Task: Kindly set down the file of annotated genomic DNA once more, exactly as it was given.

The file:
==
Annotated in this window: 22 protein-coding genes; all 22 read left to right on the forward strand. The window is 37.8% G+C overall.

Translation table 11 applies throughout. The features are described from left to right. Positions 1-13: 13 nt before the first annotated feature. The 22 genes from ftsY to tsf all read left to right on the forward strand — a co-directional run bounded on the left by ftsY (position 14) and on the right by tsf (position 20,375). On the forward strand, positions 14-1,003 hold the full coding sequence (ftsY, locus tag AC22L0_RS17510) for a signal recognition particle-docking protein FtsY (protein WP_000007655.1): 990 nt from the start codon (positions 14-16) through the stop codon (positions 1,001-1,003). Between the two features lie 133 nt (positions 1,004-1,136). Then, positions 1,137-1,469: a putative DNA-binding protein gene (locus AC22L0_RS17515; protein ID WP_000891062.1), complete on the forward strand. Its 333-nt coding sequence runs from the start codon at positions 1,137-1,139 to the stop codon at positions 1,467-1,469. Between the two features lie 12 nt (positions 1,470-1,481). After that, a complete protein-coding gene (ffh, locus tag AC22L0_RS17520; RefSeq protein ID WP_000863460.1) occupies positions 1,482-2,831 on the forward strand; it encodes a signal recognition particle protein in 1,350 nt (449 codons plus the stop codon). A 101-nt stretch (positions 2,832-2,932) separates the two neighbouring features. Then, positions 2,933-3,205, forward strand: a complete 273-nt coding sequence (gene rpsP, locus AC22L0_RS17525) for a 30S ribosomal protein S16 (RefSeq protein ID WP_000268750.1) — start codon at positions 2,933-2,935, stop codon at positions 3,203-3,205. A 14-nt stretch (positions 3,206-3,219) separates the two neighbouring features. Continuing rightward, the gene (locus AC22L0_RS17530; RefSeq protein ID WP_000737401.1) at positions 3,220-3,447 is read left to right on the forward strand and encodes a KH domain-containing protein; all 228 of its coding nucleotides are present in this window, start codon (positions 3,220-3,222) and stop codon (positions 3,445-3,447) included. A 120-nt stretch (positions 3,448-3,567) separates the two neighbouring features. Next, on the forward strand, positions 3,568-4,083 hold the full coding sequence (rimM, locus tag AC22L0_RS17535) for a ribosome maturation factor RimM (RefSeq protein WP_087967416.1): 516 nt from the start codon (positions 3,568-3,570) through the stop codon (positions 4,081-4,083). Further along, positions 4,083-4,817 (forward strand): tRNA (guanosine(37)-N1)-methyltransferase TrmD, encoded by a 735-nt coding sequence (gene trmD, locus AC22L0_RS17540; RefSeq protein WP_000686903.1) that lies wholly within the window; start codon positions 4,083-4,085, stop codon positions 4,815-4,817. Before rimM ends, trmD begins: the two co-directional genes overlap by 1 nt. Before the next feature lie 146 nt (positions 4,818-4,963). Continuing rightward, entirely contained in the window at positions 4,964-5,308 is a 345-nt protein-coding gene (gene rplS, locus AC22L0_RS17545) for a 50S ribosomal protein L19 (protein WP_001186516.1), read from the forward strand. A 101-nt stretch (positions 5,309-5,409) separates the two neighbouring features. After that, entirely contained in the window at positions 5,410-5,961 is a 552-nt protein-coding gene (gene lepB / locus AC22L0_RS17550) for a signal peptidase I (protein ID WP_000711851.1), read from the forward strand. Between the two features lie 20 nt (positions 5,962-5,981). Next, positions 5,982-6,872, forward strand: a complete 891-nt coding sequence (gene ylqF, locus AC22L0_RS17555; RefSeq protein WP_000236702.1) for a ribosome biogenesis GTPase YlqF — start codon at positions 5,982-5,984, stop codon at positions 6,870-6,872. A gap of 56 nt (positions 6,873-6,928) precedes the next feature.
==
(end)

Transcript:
Annotated in this window: 22 protein-coding genes; all 22 read left to right on the forward strand. The window is 37.8% G+C overall.

Translation table 11 applies throughout. The features are described from left to right. Positions 1-13: 13 nt before the first annotated feature. The 22 genes from ftsY to tsf all read left to right on the forward strand — a co-directional run bounded on the left by ftsY (position 14) and on the right by tsf (position 20,375). On the forward strand, positions 14-1,003 hold the full coding sequence (ftsY, locus tag AC22L0_RS17510) for a signal recognition particle-docking protein FtsY (protein WP_000007655.1): 990 nt from the start codon (positions 14-16) through the stop codon (positions 1,001-1,003). Between the two features lie 133 nt (positions 1,004-1,136). Then, positions 1,137-1,469: a putative DNA-binding protein gene (locus AC22L0_RS17515; protein ID WP_000891062.1), complete on the forward strand. Its 333-nt coding sequence runs from the start codon at positions 1,137-1,139 to the stop codon at positions 1,467-1,469. Between the two features lie 12 nt (positions 1,470-1,481). After that, a complete protein-coding gene (ffh, locus tag AC22L0_RS17520; RefSeq protein ID WP_000863460.1) occupies positions 1,482-2,831 on the forward strand; it encodes a signal recognition particle protein in 1,350 nt (449 codons plus the stop codon). A 101-nt stretch (positions 2,832-2,932) separates the two neighbouring features. Then, positions 2,933-3,205, forward strand: a complete 273-nt coding sequence (gene rpsP, locus AC22L0_RS17525) for a 30S ribosomal protein S16 (RefSeq protein ID WP_000268750.1) — start codon at positions 2,933-2,935, stop codon at positions 3,203-3,205. A 14-nt stretch (positions 3,206-3,219) separates the two neighbouring features. Continuing rightward, the gene (locus AC22L0_RS17530; RefSeq protein ID WP_000737401.1) at positions 3,220-3,447 is read left to right on the forward strand and encodes a KH domain-containing protein; all 228 of its coding nucleotides are present in this window, start codon (positions 3,220-3,222) and stop codon (positions 3,445-3,447) included. A 120-nt stretch (positions 3,448-3,567) separates the two neighbouring features. Next, on the forward strand, positions 3,568-4,083 hold the full coding sequence (rimM, locus tag AC22L0_RS17535) for a ribosome maturation factor RimM (RefSeq protein WP_087967416.1): 516 nt from the start codon (positions 3,568-3,570) through the stop codon (positions 4,081-4,083). Further along, positions 4,083-4,817 (forward strand): tRNA (guanosine(37)-N1)-methyltransferase TrmD, encoded by a 735-nt coding sequence (gene trmD, locus AC22L0_RS17540; RefSeq protein WP_000686903.1) that lies wholly within the window; start codon positions 4,083-4,085, stop codon positions 4,815-4,817. Before rimM ends, trmD begins: the two co-directional genes overlap by 1 nt. Before the next feature lie 146 nt (positions 4,818-4,963). Continuing rightward, entirely contained in the window at positions 4,964-5,308 is a 345-nt protein-coding gene (gene rplS, locus AC22L0_RS17545) for a 50S ribosomal protein L19 (protein WP_001186516.1), read from the forward strand. A 101-nt stretch (positions 5,309-5,409) separates the two neighbouring features. After that, entirely contained in the window at positions 5,410-5,961 is a 552-nt protein-coding gene (gene lepB / locus AC22L0_RS17550) for a signal peptidase I (protein ID WP_000711851.1), read from the forward strand. Between the two features lie 20 nt (positions 5,962-5,981). Next, positions 5,982-6,872, forward strand: a complete 891-nt coding sequence (gene ylqF, locus AC22L0_RS17555; RefSeq protein WP_000236702.1) for a ribosome biogenesis GTPase YlqF — start codon at positions 5,982-5,984, stop codon at positions 6,870-6,872. A gap of 56 nt (positions 6,873-6,928) precedes the next feature.